It’s been more than a week since it debuted, so unless you live under a rock you’ve already heard about Netflix’s Stranger Things. That actually works in my favor, because I don’t have to spend time complaining about how no one is talking about this great show and can instead write about why everyone is talking about it. To be perfectly honest, I’m a little bit surprised that’s the case.
Sci Fi isn’t an easy genre for pleasing a general audience. A quick Google search reveals a barren wasteland of cancelled shows, with even the most popular ones getting no more than a handful of seasons. That’s what makes Stranger Things so damn interesting. Not only is it a well-made Sci Fi show, but it’s a huge hit. The question is, how has it succeeded when so many before it failed?
The clearest answer, unsurprisingly, is because it’s on Netflix. Only HBO rivals Netflix’s production value and reputation, which has enabled it to attract recognizable stars (Winona Ryder, David Harbour). Bingability is also a clear factor, though I think watchability — or the fact that basically everyone has Netflix — is an even bigger key. Cord cutting and higher prices for HBO and Showtime mean not everyone can watch all the top shows. Even grandma has Netflix.
But even taking those factors into consideration, no one is going to watch a show if it’s bad. Ok…most people won’t watch a show if it’s bad. A high budget and names you know only get you so far. So what has pushed Stranger Things into that Next Level of popularity? Kids.
The show revolves around a handful of equally important characters, but the best storyline is the group of four middle-school kids, including one with superpowers, looking for their missing friend. The combination of adolescent innocence and Sci Fi darkness is part of what makes Stranger Things so appealing — it’s also why the popular comparisons to date have been films from Steven Spielberg’s heyday.
Showing a story through the eyes of kids makes even the scariest scenes more palpable, because bad things rarely happen directly to children. The audience knows that as long as a kid is driving the plot, there’s a threshold for how horrific things can get.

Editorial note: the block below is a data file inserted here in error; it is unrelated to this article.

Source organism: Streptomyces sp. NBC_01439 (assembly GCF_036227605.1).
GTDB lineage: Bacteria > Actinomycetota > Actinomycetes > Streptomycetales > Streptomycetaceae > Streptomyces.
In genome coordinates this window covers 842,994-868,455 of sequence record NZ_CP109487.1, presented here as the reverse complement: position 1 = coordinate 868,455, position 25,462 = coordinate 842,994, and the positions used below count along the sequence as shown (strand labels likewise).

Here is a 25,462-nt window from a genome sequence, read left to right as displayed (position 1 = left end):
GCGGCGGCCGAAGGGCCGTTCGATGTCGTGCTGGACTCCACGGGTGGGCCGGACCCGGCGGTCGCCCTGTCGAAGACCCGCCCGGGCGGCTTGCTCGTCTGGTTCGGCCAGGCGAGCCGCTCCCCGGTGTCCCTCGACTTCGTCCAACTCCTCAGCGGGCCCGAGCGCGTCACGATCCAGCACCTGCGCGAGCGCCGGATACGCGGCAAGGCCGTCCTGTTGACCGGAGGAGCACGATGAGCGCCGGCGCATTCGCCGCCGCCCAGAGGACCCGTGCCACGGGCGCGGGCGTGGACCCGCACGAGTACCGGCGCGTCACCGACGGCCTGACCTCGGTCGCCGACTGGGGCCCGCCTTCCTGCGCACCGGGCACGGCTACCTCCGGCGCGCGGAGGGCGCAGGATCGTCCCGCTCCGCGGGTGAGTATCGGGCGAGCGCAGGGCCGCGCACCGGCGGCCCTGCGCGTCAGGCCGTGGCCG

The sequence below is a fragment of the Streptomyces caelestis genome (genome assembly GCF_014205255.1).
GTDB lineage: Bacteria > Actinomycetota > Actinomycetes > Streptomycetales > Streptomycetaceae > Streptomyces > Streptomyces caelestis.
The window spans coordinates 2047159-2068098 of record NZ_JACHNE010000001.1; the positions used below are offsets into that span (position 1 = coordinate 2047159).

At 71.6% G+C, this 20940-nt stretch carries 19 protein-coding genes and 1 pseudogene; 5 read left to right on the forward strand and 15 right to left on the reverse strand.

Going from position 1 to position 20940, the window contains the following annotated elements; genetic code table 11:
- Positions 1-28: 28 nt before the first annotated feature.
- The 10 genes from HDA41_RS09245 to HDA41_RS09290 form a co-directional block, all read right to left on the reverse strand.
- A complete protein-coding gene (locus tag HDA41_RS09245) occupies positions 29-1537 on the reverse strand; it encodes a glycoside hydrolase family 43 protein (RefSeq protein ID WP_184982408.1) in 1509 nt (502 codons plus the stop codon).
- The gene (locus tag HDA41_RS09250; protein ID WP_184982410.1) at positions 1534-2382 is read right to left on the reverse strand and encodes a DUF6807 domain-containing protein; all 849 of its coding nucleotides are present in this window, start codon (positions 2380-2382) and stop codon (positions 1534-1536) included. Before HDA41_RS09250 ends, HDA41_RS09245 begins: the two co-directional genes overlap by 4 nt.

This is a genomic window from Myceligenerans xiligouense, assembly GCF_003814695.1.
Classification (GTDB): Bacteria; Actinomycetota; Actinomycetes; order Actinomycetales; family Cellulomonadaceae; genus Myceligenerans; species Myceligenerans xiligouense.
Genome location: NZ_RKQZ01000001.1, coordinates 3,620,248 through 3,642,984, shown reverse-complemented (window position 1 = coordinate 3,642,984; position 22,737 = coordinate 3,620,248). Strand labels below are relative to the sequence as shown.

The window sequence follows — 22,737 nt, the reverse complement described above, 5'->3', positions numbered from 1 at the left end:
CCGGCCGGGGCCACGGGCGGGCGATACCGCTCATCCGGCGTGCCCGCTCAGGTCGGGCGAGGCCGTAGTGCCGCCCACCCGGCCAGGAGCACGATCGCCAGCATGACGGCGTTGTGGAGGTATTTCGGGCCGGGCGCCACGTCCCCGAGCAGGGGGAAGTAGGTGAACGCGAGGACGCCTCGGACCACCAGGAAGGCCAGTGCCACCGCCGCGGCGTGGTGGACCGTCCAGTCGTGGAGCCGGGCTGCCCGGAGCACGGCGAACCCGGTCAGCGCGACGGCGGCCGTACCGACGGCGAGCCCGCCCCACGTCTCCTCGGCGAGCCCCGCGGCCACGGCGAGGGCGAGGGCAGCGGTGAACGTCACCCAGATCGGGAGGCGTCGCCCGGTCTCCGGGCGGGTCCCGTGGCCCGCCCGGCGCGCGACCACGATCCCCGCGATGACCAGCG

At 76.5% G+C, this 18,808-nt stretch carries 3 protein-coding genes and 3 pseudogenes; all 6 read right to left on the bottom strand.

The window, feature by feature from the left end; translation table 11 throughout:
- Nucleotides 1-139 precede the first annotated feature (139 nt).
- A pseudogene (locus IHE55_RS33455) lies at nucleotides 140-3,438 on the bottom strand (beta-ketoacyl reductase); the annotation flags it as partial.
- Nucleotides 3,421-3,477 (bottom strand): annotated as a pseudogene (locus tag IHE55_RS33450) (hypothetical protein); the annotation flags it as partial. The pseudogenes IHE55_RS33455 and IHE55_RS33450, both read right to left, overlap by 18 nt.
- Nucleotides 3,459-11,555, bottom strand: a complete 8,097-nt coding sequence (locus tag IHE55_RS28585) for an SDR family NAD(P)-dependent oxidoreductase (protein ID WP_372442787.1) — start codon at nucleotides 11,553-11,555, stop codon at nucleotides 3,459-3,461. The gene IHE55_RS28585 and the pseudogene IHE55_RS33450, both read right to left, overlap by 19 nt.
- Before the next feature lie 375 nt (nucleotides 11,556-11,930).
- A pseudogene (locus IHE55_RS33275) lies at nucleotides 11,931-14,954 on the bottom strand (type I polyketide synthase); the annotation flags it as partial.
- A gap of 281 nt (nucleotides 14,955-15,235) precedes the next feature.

But Stranger Things is too smart to completely give in to the more faint hearted audience members, pushing the envelope with kids on screen and taking some truly scary turns with the adult storylines. It’s a terrific way to meet expectations for the more harcore Sci Fi fans while roping in viewers that would otherwise stear clear of the genre.
The third, but certainly not final, thing that makes Stranger Things so good is that it’s set in the 1980’s. Seriously! That era tugs on the nostalgic cords of people who grew up during that decade and of young people now, who are growing up on remakes of movies, clothes and music that came out during that time. I was born in 1990. Seeing Mike play with a Millennium Falcon toy makes me relive my childhood and I grew up with the shitty Star Wars films. I can only imagine what that scene feels like for my dad.
I would be remiss to not mention the music (again, 80s influenced), the directing, casting and cinematography as contributing elements for making Stranger Things next-level good. I tend to be pretty cynical and critical about TV, and I cannot find a single thing I dislike about this show. Even Ryder’s overacting takes me back to my childhood.